I actually like my .Mac subscription. Sure, I’m quite unhappy with the current webmail UI, I don’t care about the personal web pages and iDisk/iSync is not always working perfectly. But I get an IMAP mail account, my adress book and my bookmarks online and that only is totally worth the price to me.

Graham Hind

There’s a utility called gDisk that does allow you to use part of your Google Mail space as an ‘iDisk.’ And when you add Google’s menu bar notifier, plus how well Google’s calendar works with iCal, you hardly need the sync services .Mac offers. Just import your iCal into Google Calendar, and then subscribe to the Google Calendar via iCal. Sync’s regularly and easily and not only can you get it on any Mac you own, but any computer at all with an internet connection. (I’ve also made my Google Calendar my home page, just for convenience).

Add to that Gmail’s consistently good spam filtering, and .Mac has a long way to go to catch up. It’s OK, but it is in no way worth 68gbp (incl tax).


I recently unsubscribed to .Mac after 2 or 3 years. It is a nice service, but just isn’t worth it. In Canada, after taxes and everything the cost is about $160 a year. Gmail’s big advantage is (unlike Yahoo), it offers free POP access with your regular mail program. Plus THREE TIMES the storage for free. My favourite part of .Mac aside from the E-mail was the integration with iPhoto. But using the iPhoto plug-in for Google mentioned here:

I can do the same thing. The pictures are nice and big and the interface is VERY similar to Apple’s (almost actionably similar in fact). I had started to play around with iWeb and I’m sure I’ll regret not having .Mac for that, but perhaps it will lead me to learn FTP web site updating.

Like I said, I had no problem with .Mac’s features, just their pricing model.

Rick Thompson

I’m not sure the prognosis is as dire as some of you may think, but .mac is definitely not living up to its potential. Technologically, the tight integration with Mac OS X and the use of WebDAV are superior to anything I’ve seen from Google. But it does seem like the .mac division lacks the same innovative vision that we’ve come to expect from Apple. Perhaps a change in management is what is needed….

Yasser Dahab

That all depends on how you manage it, Jamie. There are some nice FTP clients out there that will automatically mirror folders for you. And at breakneck speeds compared to iSync.

But you’re right, it wasn’t the nicest statement.


“Google, of course, has a plethora of other services, though none offer the remote-storage functionality that you can get with iDisk and iSync. So, two points to Apple for seamless integration, but negative 5 points for making me pay for it. ”

Come on man, thats a ridiculous comment. Who else is offering anything as good as iDisk (complete with automated Backups) and iSync for free?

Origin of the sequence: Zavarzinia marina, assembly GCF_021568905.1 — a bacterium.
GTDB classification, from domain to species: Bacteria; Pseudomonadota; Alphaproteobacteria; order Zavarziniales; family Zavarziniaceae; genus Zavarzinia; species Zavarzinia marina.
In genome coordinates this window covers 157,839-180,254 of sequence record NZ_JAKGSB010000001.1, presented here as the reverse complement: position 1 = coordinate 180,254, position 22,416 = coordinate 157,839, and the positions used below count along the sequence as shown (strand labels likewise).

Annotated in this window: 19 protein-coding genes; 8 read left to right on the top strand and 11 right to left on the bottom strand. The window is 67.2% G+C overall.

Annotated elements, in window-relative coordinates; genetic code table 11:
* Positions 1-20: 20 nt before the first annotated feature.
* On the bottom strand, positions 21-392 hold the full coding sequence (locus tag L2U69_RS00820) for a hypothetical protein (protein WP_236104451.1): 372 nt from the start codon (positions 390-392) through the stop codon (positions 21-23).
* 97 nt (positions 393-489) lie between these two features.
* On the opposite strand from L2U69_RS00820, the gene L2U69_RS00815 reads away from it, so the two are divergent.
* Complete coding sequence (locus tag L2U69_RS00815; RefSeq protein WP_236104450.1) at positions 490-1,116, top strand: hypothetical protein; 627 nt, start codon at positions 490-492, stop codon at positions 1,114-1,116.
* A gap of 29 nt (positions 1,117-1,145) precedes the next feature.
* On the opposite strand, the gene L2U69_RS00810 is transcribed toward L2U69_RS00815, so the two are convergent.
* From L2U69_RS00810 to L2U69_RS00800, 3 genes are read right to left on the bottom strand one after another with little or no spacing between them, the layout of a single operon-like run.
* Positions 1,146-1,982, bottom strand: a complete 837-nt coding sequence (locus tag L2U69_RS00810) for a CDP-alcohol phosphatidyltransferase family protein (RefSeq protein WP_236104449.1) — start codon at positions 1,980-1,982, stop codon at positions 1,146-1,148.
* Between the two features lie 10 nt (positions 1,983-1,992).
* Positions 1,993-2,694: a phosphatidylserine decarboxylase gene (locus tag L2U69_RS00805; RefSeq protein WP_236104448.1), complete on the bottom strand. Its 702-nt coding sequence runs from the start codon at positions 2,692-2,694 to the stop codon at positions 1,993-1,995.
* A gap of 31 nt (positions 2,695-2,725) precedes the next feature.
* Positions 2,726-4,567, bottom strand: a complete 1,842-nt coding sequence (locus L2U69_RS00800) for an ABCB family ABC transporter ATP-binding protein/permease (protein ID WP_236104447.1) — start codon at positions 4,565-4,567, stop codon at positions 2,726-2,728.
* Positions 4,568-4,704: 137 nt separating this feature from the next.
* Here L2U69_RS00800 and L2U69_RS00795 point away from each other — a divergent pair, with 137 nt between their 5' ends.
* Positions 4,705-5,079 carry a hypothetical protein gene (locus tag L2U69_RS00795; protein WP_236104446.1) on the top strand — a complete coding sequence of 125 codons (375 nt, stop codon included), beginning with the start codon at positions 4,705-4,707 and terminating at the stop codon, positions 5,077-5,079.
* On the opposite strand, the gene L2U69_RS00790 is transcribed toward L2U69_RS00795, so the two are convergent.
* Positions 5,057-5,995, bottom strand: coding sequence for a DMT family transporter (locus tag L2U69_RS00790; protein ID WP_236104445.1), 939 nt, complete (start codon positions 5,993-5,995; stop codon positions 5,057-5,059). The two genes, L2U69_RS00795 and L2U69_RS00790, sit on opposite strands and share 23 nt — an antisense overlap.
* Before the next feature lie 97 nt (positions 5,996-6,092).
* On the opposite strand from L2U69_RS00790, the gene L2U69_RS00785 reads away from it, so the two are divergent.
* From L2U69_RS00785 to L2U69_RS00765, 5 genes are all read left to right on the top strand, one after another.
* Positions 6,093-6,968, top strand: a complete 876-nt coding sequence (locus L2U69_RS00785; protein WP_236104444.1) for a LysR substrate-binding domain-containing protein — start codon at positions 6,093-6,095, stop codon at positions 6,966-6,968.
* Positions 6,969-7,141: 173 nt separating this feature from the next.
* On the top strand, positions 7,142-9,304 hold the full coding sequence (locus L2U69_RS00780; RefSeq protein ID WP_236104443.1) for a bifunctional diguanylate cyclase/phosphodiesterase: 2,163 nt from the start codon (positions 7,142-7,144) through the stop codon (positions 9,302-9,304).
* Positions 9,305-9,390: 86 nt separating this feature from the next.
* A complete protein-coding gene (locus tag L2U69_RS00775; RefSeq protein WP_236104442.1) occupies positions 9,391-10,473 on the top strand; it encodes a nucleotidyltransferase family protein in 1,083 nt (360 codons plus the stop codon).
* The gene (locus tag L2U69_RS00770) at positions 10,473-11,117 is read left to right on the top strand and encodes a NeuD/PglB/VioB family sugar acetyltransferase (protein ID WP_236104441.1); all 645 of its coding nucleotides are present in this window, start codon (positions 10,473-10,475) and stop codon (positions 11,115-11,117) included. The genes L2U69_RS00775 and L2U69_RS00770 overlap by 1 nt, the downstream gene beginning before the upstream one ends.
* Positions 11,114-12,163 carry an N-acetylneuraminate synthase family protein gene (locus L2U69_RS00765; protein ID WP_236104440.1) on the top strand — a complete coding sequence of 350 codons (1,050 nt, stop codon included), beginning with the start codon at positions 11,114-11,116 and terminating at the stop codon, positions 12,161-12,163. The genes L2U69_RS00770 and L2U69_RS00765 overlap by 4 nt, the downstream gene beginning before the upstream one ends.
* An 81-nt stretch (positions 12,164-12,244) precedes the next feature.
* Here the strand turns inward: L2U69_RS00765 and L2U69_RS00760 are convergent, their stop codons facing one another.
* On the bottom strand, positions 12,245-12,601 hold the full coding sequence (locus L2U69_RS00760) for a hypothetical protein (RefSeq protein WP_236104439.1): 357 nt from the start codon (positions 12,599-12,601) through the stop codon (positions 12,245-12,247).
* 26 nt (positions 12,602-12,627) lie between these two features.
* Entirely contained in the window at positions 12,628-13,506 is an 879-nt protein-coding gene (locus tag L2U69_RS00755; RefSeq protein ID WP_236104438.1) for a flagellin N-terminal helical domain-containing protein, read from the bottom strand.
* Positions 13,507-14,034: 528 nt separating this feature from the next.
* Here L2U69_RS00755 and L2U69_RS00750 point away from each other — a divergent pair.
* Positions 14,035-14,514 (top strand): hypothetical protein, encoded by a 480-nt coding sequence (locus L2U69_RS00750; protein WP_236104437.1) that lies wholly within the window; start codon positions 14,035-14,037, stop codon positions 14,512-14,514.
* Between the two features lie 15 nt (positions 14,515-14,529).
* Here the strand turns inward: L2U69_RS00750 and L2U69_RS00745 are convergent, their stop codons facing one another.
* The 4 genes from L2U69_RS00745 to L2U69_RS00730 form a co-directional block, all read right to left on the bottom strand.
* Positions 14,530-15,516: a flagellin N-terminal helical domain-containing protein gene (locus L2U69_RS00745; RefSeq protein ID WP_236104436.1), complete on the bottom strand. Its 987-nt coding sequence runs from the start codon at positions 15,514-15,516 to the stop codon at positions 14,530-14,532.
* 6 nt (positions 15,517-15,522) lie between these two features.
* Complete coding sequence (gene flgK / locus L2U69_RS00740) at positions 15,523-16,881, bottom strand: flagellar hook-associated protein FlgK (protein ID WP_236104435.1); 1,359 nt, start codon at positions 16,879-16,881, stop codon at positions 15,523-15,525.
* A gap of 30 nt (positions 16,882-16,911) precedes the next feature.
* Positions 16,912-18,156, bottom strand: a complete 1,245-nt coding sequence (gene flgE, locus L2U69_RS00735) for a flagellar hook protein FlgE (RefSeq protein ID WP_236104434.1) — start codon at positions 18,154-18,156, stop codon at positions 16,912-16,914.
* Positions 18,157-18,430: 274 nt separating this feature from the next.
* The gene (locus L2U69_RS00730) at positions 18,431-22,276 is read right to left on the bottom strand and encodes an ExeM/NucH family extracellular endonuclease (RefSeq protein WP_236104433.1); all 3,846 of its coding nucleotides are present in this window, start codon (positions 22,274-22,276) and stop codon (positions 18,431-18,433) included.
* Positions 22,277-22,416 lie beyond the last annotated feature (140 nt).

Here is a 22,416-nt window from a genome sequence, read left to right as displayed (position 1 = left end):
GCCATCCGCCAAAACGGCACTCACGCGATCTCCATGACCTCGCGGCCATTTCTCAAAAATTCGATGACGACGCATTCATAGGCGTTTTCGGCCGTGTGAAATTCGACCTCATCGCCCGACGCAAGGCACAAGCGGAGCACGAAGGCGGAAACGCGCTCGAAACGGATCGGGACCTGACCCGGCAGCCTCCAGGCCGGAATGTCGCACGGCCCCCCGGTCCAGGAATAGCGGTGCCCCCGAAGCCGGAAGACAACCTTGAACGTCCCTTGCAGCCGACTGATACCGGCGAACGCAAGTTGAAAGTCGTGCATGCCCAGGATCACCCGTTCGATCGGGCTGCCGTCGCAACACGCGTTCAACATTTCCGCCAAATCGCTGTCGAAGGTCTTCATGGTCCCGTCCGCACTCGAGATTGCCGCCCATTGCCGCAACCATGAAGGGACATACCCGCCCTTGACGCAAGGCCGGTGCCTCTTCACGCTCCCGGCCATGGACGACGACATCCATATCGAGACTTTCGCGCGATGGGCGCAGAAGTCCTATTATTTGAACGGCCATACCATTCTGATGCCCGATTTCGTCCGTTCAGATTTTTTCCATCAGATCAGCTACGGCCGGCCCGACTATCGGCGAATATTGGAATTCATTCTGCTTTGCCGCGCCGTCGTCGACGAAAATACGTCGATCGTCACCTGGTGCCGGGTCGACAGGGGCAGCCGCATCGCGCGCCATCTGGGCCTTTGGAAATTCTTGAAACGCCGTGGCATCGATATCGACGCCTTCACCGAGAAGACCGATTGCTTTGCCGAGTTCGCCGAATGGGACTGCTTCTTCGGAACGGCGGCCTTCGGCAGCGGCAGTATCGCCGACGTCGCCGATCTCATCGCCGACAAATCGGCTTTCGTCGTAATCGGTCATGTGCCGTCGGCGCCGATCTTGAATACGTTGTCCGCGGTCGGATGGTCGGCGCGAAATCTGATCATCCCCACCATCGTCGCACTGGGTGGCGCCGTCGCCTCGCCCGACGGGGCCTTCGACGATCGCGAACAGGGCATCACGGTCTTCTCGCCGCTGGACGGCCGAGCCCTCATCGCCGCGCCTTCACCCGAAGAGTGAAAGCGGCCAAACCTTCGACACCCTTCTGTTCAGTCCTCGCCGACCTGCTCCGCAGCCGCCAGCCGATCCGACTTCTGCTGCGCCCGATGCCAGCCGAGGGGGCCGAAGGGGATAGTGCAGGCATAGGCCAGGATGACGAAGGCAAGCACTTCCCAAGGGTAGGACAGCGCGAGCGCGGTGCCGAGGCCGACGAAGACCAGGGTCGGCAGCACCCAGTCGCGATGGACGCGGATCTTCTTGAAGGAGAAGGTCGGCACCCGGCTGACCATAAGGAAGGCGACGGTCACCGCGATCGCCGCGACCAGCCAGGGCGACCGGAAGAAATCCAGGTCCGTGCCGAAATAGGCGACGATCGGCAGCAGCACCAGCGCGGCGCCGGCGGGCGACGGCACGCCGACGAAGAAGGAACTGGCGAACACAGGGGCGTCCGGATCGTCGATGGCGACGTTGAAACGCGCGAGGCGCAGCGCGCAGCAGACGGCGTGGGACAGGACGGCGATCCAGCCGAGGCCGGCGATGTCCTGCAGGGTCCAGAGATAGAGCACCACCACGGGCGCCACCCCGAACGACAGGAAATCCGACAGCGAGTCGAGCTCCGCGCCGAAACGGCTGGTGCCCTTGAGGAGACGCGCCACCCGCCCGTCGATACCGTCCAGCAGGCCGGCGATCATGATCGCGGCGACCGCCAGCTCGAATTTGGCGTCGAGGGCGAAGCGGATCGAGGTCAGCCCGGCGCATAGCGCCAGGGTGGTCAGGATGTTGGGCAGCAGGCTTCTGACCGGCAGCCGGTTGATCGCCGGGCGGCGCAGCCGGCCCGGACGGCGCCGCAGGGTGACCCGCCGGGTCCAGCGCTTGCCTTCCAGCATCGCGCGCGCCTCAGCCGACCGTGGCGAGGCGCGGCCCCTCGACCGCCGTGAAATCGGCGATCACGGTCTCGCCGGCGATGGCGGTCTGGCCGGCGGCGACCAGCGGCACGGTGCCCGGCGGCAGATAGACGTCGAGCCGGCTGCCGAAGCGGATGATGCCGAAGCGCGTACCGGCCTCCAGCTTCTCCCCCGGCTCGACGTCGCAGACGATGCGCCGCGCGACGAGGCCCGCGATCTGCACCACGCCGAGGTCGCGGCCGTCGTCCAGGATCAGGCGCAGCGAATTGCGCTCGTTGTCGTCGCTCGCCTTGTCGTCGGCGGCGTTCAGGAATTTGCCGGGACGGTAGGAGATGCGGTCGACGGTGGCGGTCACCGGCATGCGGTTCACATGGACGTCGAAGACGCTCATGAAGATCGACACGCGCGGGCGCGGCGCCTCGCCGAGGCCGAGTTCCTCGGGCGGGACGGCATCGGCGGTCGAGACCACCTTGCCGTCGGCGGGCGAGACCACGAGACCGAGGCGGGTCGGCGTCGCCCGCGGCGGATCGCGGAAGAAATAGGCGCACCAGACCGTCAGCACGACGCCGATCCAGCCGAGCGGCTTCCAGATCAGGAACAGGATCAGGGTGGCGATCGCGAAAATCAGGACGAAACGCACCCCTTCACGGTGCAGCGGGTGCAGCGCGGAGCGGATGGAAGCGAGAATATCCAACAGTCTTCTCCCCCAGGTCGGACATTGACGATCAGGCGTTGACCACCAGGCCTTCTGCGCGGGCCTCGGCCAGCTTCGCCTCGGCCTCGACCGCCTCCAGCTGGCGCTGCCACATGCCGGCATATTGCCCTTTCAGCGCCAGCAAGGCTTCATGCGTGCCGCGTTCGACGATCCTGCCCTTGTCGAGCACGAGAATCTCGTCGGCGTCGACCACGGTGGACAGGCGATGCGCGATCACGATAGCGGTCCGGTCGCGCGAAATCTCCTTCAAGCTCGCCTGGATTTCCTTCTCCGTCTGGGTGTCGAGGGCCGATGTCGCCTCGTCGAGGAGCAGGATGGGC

Im not saying .Mac is worth the asking price, but for this specific feature, you cant shit on it for not being free.


I agree, it needs to be free.
I am in the process of working for an apple store (fingers crossed) and i was told that encouraging .Mac sign ups is part of the job… I never saw a need for .Mac, and after reading over the features I too came to the conclusion that Google makes .Mac look like a rip off. I really hope .Mac goes free because I can feel good encouraging people to sign up!

Derek Punsalan

I tried .Mac for the first time because I thought that I would enjoy the convenience of having all of my machines in sync. To my horror, .Mac did more harm then good trashing the settings on one machine despite being synced first with my main machine. I’ll stick with my own homebrew solution syncing directories whenever I see fit.

Mike Major

The only reason I keep my .mac is for the sync. I have a mac at home and at work and that alone is worth the money.

Yasser Dahab

Absolutely. If Apple listens to much of the commentary on the web right now and started offering larger remote storage drives and seamless integration of services, .mac just may survive the quarter.


.Mac has been left to wither on the vine, it seems. From .mac-only dashboard widgets that were promised and never delivered, nor acknowledged or explained by the useless .mac blog, to falling behind on a richer, better integrated and more complete experience, this product has just fallen way behind Apple’s other offerings.

Apple does, however, sometimes turn such problems around, so I’m hopeful that .mac will become worth the money at some point, but right now it feels like something from 5 or 6 years ago.


The only reason I renewed my .Mac subscription this year was because I got too damn lazy to change my e-mail address in all the places I’ve used .mac.

That won’t happen next year. dot-Mac is a bummer, and I could learn to live without iSync if I had to.

Sad. So freakin’ sad. It’s the one thing Apple can’t seem to get right.


I did get the free .Mac account, which continues to allow me to use iChat. I never bought a .Mac account because I could never see a purpose.

I use my Gmail account with the Mail program. In fact, this mix works far better than I had hoped when I first tried it. Even outgoing mail from my desktop ends up in my Sent Mail “folder” on Gmail.